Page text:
Acting is hard.

A few days ago, I was reminded of the upcoming season auditions at EPAC (Ephrata Performing Arts Center). Which reminded me I needed to work on memorizing a monologue for the audition. (Which reminds me, I still haven’t signed up, someone remind to do that when I’ve finished this.)

Now, when it comes to acting, whether in a play or performing a monologue, a lot of you probably thought the same as I did, “Oh, all you’re doing is pretending to be someone else while speaking some lines you memorized, right?” I used to be as naive as all of you are. But, having started an acting class, and reading a book on acting (You Can Act! by DW Brown, go read it, all you wanna-be actors), I’ve come to a stark realization: Acting is hard.

In the plays I’ve been in, I’ve managed to get away with “pretending” to be a character, AKA, memorizing the lines, and imagining how my character would say it, maybe imagining the feeling with which he would say it. You might be saying, “Wait, isn’t that what acting is?” Well… Yes, yes it is. But there should be so much more to it than that. You shouldn’t just “pretend” to be your character, you have to be your character. Which, believe it or not, makes this process called acting much harder than I imagined.

In studying my monologue, I tried to follow the advice given in that acting book I’m reading. So, what does becoming your character involve? It involves building your character from scratch in your head, understanding him completely, so that you can take on his characteristics. You start with the basics, the facts in the script: name, relationships, dialog. And then you have to delve deep, and start imagining the why behind the character. You need to create your character’s history, and personality.

You Can Act! suggests a specific path to follow when approaching acting. You start with the whole of the piece, and try to figure out its style, and its theme. Then you take a look at your character, and figure out where he, or she, fits into the theme. Does he go along with it, or does he oppose the theme? Then you use the script to help define what kind of character you have. But see, this is when acting gets hard. The script can only tell you so much about your character. After that, you have to invent, or infer, the rest of it.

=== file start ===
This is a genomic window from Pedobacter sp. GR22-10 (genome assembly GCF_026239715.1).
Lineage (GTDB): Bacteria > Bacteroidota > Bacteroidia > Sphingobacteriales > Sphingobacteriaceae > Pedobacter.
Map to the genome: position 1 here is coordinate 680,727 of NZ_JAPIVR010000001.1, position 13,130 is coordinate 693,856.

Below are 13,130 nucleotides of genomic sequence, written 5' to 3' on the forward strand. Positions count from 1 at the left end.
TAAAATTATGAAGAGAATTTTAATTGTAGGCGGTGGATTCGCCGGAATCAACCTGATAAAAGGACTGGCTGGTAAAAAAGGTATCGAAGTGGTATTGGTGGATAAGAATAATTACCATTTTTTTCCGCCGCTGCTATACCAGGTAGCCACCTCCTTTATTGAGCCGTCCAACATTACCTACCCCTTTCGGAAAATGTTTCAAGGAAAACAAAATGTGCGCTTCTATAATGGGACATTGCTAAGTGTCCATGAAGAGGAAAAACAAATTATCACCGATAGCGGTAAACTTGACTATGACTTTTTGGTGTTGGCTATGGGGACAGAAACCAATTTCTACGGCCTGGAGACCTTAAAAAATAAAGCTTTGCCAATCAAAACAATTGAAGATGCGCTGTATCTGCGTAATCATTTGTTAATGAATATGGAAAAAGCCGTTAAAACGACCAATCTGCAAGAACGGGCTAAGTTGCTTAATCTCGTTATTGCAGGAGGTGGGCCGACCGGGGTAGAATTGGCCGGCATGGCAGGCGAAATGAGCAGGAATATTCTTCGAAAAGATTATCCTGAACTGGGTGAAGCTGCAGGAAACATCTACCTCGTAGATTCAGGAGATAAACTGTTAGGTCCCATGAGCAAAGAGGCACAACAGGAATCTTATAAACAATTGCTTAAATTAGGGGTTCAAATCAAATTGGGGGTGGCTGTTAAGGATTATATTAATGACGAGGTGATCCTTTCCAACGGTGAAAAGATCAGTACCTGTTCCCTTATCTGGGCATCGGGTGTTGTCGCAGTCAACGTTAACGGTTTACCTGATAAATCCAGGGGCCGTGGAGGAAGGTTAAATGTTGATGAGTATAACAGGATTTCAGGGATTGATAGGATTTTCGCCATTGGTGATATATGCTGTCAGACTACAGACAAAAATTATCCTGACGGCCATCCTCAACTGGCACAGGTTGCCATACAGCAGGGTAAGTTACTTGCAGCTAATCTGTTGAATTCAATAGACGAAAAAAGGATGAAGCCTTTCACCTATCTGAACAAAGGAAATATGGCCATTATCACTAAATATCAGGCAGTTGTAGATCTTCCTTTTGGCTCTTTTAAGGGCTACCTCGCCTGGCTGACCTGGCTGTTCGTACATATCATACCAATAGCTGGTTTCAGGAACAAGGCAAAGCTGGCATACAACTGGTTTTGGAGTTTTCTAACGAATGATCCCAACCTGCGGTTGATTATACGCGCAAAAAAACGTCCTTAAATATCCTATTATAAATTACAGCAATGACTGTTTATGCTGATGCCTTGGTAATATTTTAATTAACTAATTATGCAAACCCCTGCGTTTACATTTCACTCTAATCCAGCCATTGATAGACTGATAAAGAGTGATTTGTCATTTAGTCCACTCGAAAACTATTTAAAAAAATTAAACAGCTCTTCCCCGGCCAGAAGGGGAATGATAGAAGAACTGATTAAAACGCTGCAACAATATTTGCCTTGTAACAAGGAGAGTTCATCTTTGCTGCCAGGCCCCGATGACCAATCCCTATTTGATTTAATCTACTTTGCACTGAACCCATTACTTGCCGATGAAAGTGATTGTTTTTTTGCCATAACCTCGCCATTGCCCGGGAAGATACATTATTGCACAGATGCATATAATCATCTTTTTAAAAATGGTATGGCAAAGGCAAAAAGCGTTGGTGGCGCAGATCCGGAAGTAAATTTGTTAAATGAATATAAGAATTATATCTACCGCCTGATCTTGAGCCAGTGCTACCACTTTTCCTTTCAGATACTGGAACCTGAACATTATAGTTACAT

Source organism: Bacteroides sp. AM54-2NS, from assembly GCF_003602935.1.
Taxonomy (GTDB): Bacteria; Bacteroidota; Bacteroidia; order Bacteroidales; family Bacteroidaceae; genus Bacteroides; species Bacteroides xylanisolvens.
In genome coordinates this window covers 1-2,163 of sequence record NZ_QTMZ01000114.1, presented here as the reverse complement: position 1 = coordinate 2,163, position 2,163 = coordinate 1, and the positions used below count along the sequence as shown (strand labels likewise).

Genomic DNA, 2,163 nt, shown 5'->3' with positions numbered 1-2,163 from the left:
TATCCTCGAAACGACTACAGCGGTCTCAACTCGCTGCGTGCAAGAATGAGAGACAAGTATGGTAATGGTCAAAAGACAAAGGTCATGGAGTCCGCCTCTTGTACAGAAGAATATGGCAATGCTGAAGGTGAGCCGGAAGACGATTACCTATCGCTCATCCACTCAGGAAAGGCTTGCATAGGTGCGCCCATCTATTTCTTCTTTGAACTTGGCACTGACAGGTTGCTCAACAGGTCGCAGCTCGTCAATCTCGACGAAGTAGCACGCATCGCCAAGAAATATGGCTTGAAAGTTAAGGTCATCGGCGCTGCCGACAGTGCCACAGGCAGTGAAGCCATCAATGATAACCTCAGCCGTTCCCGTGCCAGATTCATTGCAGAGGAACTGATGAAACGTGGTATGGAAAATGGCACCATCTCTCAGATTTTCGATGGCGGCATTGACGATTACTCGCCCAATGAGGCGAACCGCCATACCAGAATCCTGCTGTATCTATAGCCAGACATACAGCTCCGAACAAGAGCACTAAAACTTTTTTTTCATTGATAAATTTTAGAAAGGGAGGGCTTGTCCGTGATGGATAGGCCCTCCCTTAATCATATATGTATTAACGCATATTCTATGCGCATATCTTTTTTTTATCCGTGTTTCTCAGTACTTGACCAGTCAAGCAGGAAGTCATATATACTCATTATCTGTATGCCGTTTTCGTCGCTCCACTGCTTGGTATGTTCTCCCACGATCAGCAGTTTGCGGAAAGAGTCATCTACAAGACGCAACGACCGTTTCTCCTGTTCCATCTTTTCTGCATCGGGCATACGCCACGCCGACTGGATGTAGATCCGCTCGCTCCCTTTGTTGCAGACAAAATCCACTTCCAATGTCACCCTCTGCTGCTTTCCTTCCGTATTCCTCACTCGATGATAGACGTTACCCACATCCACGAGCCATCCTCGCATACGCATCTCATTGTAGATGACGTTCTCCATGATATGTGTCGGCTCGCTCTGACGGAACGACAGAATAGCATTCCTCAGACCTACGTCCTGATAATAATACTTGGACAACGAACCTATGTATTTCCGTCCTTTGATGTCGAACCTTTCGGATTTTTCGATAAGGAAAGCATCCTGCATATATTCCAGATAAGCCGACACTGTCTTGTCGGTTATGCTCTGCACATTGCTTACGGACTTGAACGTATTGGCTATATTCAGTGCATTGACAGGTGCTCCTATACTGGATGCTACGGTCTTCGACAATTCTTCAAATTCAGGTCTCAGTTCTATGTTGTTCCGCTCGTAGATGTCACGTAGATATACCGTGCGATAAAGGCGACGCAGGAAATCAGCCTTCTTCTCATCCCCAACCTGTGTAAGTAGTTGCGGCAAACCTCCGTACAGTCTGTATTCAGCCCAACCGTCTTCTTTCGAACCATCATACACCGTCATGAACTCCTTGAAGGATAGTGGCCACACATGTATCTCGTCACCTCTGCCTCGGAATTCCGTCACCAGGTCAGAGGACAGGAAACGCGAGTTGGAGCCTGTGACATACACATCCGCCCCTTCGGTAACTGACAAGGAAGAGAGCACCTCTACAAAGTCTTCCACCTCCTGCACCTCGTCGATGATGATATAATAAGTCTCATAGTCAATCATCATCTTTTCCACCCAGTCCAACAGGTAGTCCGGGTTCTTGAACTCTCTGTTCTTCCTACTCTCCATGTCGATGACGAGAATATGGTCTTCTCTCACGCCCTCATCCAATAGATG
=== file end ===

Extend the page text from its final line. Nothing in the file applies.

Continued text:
What is your character’s Life Goal? What is his relationship with the other characters in the script? What is your character’s relationship with the objects he’s carrying or wearing? What are your character’s physical traits? There are so many questions you need to answer about your character to make him complete. He has to be a whole and believable personality, to give you everything you need to present that to the audience believably.

Once you have an idea of who your character is, then you have to break down the script into the specific scenes. This is also something you need to think about carefully, because no scene happens in a void, it’s affected by everything around it. What happened right before your character came onto the scene, both to you and everyone involved in the scene? What is your character’s emotional state when the scene starts? What is your character’s objective for the scene? What actions do your character take? To whom do you speak, and what’s your relationship with him/her?

And if you think that’s bad, something else that the acting book says is that you need to define your relationship to everything that your character experiences in a scene, whether it’s objects, emotions, people, even sights and smells.

This is complex stuff, and I’m sorry if the previous paragraphs are rambling, disconnected, and overwhelming. That’s just how I feel about the subject at the moment. Acting is something I will be working on for a very long time. But while others may be overwhelmed by the amount of work involved in true acting and quit, I find it exciting to know that as little as I’ve done, there is so much more to explore in this field.